If the 2006 elections were held in March or April instead of November, just about all any Democrat would have to do to win would be to buy 15 seconds of TV time and mutter three words–Iraq, Dubai, Katrina–then go home and plan the victory party.
Well, not really, but you get the idea. Unfortunately the election isn’t till November, and the issue with the greatest staying power and most potential isn’t either of the obvious ones: it’s Katrina.
Dubai may fade, Iraq may change, but Katrina is firmly fixed in the public mind, as two recent if largely overlooked polls indicate. Katrina is the Democrats’ political equivalent of 9-11.
Bushites have made shameless and effective political use of 9-11. But Democrats have not effectively focused on an equally powerful phenomenon, with its equally powerful associated images, that is ready-made to tell the tawdry story of Bush administration failure. The Democrats have Katrina. They don’t need to distort it or exploit it. But it’s about time they used it. Because people care about what it means.
The issue is ready-made because it remains powerful in the public mind, even with the extreme fall-off in coverage of the affected region, and the Democrats’ failure to concentrate on it. Just in the past week or so:
An Ipsos poll conducted for Associated Press shows Americans choose spending on Katrina over spending on Iraq as the country’s highest priority by a margin of 2 to 1:64% to 31%. Nearly 90% believe that the affected area is still devastated. More than half are not confident that the federal government can handle a similiar disaster in the future.
A WNBC poll conducted by Marist College says :
Among the many controversies surrounding the Bush Administration, its response to Hurricane Katrina is most troubling to voters. 66% of registered voters nationwide are bothered a great deal or a good amount by the administration’s response to Hurricane Katrina. Although Democrats are most critical, 64% of independents and 42% of Republicans are bothered by how the administration handled the disaster.
(Hat tip to Political Wire which reported both polls.)
Katrina is the narrative that tells all the stories about Bushcorps that Democrats need to tell. Inattention and inaction when Americans were in trouble and needed their federal government. Disrespect for working people, the poor and people of color, which can be further illustrated through many other policies and failures. Failure of leadership, and failure of character. An aftermath studded with scapegoating and more evidence of the Culture of Corruption in the awarding of no-bid contracts to cronies. Wasting taxpayers’ money on these contracts with companies which demonstrably fail to do the job.
Even the Bush administration admits that its response was too little and too late. But what is their solution? Its Homeland Security office issued a report recommending the full militarization of disaster response. Such a response leads directly to a critique of the Bushite penchant for a police state, in the guise of national security.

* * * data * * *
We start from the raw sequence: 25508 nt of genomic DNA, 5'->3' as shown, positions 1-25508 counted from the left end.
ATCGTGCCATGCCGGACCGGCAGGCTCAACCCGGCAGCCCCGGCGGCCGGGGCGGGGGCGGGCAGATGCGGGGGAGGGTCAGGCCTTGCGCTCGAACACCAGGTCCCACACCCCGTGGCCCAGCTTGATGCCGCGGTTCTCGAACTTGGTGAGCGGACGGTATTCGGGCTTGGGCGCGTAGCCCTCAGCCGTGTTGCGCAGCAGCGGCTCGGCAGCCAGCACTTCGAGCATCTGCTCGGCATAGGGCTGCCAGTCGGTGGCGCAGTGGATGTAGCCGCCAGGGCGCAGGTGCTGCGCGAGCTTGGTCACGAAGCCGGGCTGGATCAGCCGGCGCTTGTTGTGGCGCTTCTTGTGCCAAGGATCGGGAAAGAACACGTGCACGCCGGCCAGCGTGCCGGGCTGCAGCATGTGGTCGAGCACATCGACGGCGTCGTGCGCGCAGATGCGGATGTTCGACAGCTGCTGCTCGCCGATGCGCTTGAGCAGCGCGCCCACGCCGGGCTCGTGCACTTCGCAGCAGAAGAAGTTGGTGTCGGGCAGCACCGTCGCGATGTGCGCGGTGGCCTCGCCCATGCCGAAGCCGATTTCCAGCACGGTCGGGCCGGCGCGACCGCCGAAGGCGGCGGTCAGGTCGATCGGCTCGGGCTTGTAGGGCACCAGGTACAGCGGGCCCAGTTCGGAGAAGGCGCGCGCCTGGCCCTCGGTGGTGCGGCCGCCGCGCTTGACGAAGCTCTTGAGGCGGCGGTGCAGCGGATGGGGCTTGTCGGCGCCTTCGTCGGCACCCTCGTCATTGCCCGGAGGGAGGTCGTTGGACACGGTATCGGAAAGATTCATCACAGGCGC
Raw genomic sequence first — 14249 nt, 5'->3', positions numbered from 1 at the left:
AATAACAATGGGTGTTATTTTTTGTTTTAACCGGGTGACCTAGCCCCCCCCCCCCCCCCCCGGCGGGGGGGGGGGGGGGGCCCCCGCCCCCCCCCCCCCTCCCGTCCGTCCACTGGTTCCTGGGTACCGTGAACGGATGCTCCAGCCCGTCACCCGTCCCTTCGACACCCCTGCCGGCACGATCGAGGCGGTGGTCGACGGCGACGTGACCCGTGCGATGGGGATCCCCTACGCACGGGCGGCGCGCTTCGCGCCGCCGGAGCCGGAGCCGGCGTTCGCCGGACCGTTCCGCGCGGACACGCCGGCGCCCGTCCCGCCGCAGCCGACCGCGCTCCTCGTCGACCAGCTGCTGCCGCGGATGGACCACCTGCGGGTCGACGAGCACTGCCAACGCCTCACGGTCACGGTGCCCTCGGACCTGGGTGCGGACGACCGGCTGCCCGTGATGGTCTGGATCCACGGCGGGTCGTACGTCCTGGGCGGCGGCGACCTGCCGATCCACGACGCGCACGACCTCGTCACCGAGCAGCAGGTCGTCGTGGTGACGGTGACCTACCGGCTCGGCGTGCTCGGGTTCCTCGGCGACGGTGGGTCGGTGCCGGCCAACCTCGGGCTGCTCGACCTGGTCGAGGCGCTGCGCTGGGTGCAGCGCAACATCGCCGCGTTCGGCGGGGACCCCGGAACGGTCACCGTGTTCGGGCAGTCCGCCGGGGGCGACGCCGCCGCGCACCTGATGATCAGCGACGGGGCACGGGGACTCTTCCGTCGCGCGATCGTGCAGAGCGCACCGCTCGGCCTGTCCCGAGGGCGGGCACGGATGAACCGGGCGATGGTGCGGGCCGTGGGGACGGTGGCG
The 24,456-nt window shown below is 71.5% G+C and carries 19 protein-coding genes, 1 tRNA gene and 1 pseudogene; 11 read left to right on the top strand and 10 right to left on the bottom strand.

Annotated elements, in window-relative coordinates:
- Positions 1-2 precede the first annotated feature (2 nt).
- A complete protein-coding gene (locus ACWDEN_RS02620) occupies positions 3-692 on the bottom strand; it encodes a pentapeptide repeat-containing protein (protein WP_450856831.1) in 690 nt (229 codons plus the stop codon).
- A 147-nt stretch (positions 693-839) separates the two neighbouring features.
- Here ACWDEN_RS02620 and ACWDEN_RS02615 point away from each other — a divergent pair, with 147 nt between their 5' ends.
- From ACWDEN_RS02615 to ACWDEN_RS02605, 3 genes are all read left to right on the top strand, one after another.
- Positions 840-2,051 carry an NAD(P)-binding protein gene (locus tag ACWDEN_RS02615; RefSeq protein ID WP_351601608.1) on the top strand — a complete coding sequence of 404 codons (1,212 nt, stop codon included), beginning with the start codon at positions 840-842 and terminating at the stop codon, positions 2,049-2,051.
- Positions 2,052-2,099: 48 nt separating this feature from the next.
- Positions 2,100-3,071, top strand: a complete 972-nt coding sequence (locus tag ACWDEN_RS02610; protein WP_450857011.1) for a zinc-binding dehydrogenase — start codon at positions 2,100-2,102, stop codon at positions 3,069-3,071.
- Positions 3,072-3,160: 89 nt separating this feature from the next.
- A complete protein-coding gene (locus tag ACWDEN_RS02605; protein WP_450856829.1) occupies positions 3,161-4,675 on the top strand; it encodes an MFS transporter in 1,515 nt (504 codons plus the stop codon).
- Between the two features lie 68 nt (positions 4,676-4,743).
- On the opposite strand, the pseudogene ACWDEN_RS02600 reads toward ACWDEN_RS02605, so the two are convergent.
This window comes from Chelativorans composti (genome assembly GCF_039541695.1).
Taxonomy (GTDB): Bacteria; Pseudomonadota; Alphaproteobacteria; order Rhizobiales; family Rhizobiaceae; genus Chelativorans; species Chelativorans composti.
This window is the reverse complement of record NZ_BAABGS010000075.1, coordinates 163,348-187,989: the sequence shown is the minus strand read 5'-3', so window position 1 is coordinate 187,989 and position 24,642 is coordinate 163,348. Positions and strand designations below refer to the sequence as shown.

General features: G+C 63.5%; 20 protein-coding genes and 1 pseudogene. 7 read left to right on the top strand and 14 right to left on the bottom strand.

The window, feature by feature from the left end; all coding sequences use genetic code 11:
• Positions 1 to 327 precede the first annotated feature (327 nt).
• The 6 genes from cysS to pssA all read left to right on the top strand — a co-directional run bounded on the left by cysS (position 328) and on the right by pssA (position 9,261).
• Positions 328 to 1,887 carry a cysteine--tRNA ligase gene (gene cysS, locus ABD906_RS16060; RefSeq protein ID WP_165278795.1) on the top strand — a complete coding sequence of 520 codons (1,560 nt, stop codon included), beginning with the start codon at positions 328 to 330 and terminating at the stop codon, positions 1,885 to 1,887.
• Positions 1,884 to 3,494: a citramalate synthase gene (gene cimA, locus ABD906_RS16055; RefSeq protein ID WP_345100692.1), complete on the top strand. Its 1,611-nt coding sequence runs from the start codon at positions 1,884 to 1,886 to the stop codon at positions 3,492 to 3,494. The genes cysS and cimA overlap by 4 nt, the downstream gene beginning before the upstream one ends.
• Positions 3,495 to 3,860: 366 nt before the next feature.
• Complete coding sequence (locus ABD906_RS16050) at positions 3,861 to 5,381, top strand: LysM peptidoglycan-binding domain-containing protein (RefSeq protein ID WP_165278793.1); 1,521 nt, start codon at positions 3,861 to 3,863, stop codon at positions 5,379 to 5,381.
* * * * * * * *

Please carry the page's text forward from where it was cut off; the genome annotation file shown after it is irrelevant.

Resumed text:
There is also a clear opportunity to get the Climate Crisis on the table at last. Katrina is also a golden door to making the Climate Crisis a Democrat issue, especially with the recent statements by researchers at the National Oceanic and Atmospheric Administration, amending the view that the severity of Katrina and other hurricanes last year was not linked to global heating, to say that some researchers there think there is a causal link.
Katrina offers the emotional center and the opportunity to begin an incessant and relentless assault on Republican failures, while making the positive case for what Democrats stand for.
And it is not too late. Katrina is not going away. Cleanup still continues, and bodies of the dead continue to be found in New Orleans, at the rate of one or two a day. More than 1400 dead are recorded, with some 2300 still missing, three-quarters of that number are African-Americans. This tragedy is still unfolding, and it represents a threat to every American worried about how its government responds to emergencies.
Levees are being rebuilt, amidst controversy. Hurricane season is fast approaching.Katrina should be on every Democrat’s lips going into the 2006 Congressional elections.
And there is occasion to begin very soon. According to Truthout, a march is planned for March 14, the day before the first scheduled evictions of Katrina victims. It will be in Washington, and the route goes past FEMA, the Department of Homeland Security, to the White House. A rally will be held in Lafayette Square Park.
Apart from its specific purpose to bring attention to the plight of Katrina survivors, this event should be the unofficial but very real beginning of the 2006 campaign: the Katrina campaign.
While these other issues are powerful, Katrina can be the centerpiece. At the very least, it cannot be forgotten: it must be prominent. It has the advantage of being visceral, relatively free of complications or mixed messages, and it provides the opportunities to make a positive as well as negative case–to say what Democrats stand for as well as what they are against. If Democrats seize this opportunity, and use it well.